Tech cotton technology could prove useful in Gulf oil cleanup

CottonGulf Merideth Murphey

SESHADRI RAMKUMAR, AN associate professor for The Texas Tech Institute of Environmental and Human Health, demonstrates Fibertect’s ability to absorb and retain 30 to 40 times its weight in oil.

Texas Tech’s Seshadri Ramkumar has created a cotton-carbon fabric that may be used in the cleaning efforts of the April 2010 British Petroleum oil spill in the Gulf of Mexico.

Ramkumar is an associate professor for the Texas Tech Institute of Environmental and Human Health and has a doctorate in materials, textiles and fiber-sciences.  In April of 2009 he patented Fibertect, a nonwoven cotton material combined with an activated carbon fabric that can be used for oil absorption and hydrocarbon vapor retention.

Although Ramkumar holds the patent, he said he and his graduate students are not the only people working on this technology.

“Many people, even at TTU, are working on cotton booms for oil absorbency,” Ramkumar said. “But Texas Tech University’s patented Fibertect technology with cotton-carbon is unique to TTU.”

Ramkumar said the reason so much research has been done on raw cotton to clean oil is that it has the ability to hold 30 to 40 times its weight in oil.

Roger Haldenby, vice president of operations for Plains Cotton Growers, said Ramkumar’s advancement in research has opened new doors in the cotton industry because there had previously been only a small demand for the type of cotton used in this technology.

“Some of the cotton we grow is low-maturity, it’s called low-micronaire,” said Haldenby, “and all that means is that the cellulose, the little fiber strands of cotton, haven’t matured as much as they are needed to make good, strong yarn and thread.”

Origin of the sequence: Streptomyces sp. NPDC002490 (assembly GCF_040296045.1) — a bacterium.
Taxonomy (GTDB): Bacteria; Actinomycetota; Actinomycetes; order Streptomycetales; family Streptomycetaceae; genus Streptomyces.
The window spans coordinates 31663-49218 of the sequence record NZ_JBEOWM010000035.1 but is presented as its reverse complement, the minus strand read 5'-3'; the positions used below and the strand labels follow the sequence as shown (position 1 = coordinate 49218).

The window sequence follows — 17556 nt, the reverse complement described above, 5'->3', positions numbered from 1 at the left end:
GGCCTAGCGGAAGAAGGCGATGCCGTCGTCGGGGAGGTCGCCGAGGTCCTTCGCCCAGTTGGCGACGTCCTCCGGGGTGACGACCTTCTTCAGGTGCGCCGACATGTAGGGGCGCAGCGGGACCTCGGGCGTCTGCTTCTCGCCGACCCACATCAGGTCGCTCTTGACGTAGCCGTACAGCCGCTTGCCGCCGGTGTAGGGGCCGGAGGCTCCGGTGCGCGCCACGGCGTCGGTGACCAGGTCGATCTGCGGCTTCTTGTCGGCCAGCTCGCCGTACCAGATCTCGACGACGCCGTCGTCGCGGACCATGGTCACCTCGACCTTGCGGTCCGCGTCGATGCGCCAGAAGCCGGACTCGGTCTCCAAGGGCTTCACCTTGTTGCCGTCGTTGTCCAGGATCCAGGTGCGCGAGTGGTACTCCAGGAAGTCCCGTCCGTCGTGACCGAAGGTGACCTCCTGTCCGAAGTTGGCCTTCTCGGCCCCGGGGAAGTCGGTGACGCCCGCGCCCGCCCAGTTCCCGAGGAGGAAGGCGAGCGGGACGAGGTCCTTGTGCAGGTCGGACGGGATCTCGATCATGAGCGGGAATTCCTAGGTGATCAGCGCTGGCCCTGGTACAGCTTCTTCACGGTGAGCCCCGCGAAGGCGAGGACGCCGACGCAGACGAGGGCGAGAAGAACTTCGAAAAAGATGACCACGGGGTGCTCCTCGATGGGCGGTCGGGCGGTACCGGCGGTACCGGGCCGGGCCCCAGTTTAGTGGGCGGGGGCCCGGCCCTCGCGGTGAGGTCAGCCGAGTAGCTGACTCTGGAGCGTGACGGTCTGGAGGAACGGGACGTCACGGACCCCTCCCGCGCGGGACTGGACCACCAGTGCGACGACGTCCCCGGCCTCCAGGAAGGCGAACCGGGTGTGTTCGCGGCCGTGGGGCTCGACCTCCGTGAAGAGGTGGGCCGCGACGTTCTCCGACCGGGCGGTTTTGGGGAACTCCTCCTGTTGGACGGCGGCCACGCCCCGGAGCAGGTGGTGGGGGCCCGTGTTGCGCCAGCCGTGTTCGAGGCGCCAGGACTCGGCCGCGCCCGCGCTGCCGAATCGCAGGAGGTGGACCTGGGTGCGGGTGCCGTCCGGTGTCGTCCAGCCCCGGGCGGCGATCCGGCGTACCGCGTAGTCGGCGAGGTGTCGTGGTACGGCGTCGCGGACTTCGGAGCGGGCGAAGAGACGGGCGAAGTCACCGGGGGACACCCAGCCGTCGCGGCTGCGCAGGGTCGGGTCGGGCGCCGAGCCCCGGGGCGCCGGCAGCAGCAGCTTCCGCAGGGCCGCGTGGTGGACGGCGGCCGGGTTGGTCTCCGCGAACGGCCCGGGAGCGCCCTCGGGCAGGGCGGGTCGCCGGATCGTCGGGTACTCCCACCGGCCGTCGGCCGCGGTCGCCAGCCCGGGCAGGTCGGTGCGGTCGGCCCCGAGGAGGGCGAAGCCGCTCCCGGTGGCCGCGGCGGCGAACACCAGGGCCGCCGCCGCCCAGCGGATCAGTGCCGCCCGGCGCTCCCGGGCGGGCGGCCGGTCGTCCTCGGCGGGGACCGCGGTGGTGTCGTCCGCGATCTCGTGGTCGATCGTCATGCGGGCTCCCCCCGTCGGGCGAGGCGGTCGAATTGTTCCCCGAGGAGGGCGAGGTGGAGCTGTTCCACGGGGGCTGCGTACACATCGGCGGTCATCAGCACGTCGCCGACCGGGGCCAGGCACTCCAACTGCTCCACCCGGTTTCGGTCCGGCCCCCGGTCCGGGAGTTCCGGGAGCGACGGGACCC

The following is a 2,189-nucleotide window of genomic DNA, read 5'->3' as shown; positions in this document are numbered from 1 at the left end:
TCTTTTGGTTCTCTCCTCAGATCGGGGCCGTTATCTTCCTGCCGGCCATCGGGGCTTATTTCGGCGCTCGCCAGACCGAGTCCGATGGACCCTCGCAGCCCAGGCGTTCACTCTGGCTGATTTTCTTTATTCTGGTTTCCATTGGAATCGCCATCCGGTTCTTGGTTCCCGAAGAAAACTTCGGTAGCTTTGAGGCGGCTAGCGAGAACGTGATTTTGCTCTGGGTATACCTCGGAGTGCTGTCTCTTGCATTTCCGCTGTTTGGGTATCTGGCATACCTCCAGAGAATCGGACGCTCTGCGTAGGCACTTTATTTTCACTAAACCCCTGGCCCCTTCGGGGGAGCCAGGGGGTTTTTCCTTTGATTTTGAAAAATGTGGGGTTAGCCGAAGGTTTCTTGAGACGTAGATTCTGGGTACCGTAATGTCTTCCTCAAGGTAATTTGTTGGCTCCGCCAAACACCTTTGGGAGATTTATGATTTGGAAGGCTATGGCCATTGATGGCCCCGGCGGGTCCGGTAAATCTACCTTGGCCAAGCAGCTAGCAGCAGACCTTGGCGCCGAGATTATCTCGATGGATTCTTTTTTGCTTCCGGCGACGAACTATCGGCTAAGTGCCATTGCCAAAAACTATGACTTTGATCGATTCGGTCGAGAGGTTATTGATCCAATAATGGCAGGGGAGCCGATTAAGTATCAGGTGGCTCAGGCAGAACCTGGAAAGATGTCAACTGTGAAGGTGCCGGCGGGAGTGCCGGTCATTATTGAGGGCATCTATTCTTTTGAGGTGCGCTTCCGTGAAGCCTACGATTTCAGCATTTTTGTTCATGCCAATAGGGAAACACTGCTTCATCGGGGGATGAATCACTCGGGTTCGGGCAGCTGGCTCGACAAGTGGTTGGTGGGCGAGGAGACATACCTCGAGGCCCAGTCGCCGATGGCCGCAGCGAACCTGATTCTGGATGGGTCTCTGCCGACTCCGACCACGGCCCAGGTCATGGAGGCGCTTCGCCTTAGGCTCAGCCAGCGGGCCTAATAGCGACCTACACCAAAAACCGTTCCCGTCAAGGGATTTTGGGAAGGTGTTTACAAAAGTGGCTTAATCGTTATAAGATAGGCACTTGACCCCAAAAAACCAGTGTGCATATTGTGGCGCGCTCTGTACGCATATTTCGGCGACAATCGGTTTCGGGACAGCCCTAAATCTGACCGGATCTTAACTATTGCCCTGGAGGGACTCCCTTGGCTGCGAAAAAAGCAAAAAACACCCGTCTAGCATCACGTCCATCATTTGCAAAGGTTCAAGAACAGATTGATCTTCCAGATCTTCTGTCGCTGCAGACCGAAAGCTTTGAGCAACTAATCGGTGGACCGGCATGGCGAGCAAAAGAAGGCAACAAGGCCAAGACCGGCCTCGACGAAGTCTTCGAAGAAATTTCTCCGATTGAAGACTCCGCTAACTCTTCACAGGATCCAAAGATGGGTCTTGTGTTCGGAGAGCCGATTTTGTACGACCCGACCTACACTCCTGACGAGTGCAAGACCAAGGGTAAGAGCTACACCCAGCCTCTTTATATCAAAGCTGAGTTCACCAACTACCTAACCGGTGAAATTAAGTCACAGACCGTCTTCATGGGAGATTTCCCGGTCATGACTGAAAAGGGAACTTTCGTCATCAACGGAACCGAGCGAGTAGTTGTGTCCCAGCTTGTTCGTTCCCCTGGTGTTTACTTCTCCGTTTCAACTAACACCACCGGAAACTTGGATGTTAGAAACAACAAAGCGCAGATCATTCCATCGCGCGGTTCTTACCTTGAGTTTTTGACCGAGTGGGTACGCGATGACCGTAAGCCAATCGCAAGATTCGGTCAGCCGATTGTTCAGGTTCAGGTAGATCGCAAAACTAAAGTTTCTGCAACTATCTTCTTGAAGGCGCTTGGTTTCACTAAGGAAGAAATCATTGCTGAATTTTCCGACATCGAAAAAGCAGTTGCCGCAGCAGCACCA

Haldenby said these immature strands of cotton are hollow in the middle, allowing them to absorb more oil than mature cotton.

“A very immature fiber is like a tube,” said Haldenby.  “So imagine this little tube, if you put water or oil or something like that in there it’s actually able to absorb it into to the inside of the fiber.  So, low-micronaire, immature fibers are very good for this.”

Russell Lepard is part owner of Lepard Family Partnership, which produces five to six thousand barrels of cotton per year.  He said West Texas is one of the highest producers of low-micronaire cotton because of the warm, dry climate.

“The High Plains of Texas is the largest contiguous cotton growing area in the world,” said Lepard, “and because of our weather there is a lot of low-micronaire cotton produced here.

What makes Fibertect different from other cotton absorption technologies, however, is its combination with carbon.  It is a three-layer design consisting of a top and bottom layer of cotton to absorb oil and a middle layer of carbon that absorbs hydrocarbons and harmful carcinogenic vapors released from the oil.

Ramkumar said his unique use of activated carbon fabric in oil clean-up is extremely beneficial because the toxic vapors could potentially destroy ecosystems and cause cancer in humans if they are not absorbed.

Ramkumar said he and other researchers are simply taking what nature provides and applying it in new ways.

“Mother Nature has given cotton wax to protect it,” said Ramkumar. “The natural wax on the cotton helps to hold the oil together.  So, wax has affinity towards oil, and then the carbon has affinity towards vapor, it holds the vapor.”

Because Fibertect is all-natural, unlike synthetic plastic booms previously used to clean oil spills, it is 100 percent biodegradable and one sheet can be wrung and reused up to five times.

According to www.propublica.org, the only cleaning method currently being used by BP is dispersants, which is an aerial spraying technique.  The dispersant most commonly being used is Corexit EC9500A, which the Environmental Protection Agency has shown to be more toxic and less effective than other methods.

Ramkumar said the problem with Corexit EC9500A, besides the fact that it itself is toxic, is that it simply breaks down the oil into tiny particles which remain in the water and can be harmful to marine life and humans. He said Fibertect eliminates this problem because it absorbs the oil rather than break it down.

Samples of Fibertect have been sent to be BP but no decision has been made on whether or not to use it. Haldenby and Ramkumar said if they do decide to use it, this could be a big step towards a National Research University status for Texas Tech.  Source dailytoreador.com

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